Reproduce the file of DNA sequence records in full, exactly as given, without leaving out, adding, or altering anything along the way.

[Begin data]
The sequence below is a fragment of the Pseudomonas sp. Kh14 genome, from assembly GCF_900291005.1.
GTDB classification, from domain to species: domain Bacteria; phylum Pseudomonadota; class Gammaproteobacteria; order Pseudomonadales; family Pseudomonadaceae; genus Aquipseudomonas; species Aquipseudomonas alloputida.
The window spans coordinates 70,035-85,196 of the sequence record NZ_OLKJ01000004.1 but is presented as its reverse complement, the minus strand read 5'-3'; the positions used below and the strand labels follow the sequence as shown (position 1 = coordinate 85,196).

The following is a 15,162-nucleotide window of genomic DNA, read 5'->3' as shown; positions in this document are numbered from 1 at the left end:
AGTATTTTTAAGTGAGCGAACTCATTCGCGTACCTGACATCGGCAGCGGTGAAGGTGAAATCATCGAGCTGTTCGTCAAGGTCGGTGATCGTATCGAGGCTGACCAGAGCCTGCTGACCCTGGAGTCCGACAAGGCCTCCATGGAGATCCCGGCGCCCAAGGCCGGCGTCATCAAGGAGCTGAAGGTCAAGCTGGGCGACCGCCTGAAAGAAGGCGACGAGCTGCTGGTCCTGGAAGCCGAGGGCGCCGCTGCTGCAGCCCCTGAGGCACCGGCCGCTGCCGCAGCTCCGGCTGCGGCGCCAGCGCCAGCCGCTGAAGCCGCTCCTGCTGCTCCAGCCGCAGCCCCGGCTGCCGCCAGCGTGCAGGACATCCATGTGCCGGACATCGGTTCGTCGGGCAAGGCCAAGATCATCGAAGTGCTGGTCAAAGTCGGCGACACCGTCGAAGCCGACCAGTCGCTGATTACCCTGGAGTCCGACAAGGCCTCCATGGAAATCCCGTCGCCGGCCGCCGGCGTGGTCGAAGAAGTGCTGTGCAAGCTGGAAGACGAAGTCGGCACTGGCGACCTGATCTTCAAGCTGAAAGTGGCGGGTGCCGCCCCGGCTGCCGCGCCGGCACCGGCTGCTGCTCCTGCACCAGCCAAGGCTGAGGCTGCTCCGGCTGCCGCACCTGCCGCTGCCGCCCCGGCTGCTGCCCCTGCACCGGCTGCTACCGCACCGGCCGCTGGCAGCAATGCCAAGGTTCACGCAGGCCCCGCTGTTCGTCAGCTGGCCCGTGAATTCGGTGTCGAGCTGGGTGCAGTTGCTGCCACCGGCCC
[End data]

The sequence below is a fragment of the Pseudomonas sp. Kh14 genome, from assembly GCF_900291005.1.
GTDB classification, from domain to species: domain Bacteria; phylum Pseudomonadota; class Gammaproteobacteria; order Pseudomonadales; family Pseudomonadaceae; genus Aquipseudomonas; species Aquipseudomonas alloputida.
The window spans coordinates 70,035-85,196 of the sequence record NZ_OLKJ01000004.1 but is presented as its reverse complement, the minus strand read 5'-3'; the positions used below and the strand labels follow the sequence as shown (position 1 = coordinate 85,196).

The following is a 15,162-nucleotide window of genomic DNA, read 5'->3' as shown; positions in this document are numbered from 1 at the left end:
AGTATTTTTAAGTGAGCGAACTCATTCGCGTACCTGACATCGGCAGCGGTGAAGGTGAAATCATCGAGCTGTTCGTCAAGGTCGGTGATCGTATCGAGGCTGACCAGAGCCTGCTGACCCTGGAGTCCGACAAGGCCTCCATGGAGATCCCGGCGCCCAAGGCCGGCGTCATCAAGGAGCTGAAGGTCAAGCTGGGCGACCGCCTGAAAGAAGGCGACGAGCTGCTGGTCCTGGAAGCCGAGGGCGCCGCTGCTGCAGCCCCTGAGGCACCGGCCGCTGCCGCAGCTCCGGCTGCGGCGCCAGCGCCAGCCGCTGAAGCCGCTCCTGCTGCTCCAGCCGCAGCCCCGGCTGCCGCCAGCGTGCAGGACATCCATGTGCCGGACATCGGTTCGTCGGGCAAGGCCAAGATCATCGAAGTGCTGGTCAAAGTCGGCGACACCGTCGAAGCCGACCAGTCGCTGATTACCCTGGAGTCCGACAAGGCCTCCATGGAAATCCCGTCGCCGGCCGCCGGCGTGGTCGAAGAAGTGCTGTGCAAGCTGGAAGACGAAGTCGGCACTGGCGACCTGATCTTCAAGCTGAAAGTGGCGGGTGCCGCCCCGGCTGCCGCGCCGGCACCGGCTGCTGCTCCTGCACCAGCCAAGGCTGAGGCTGCTCCGGCTGCCGCACCTGCCGCTGCCGCCCCGGCTGCTGCCCCTGCACCGGCTGCTACCGCACCGGCCGCTGGCAGCAATGCCAAGGTTCACGCAGGCCCCGCTGTTCGTCAGCTGGCCCGTGAATTCGGTGTCGAGCTGGGTGCAGTTGCTGCCACCGGCCC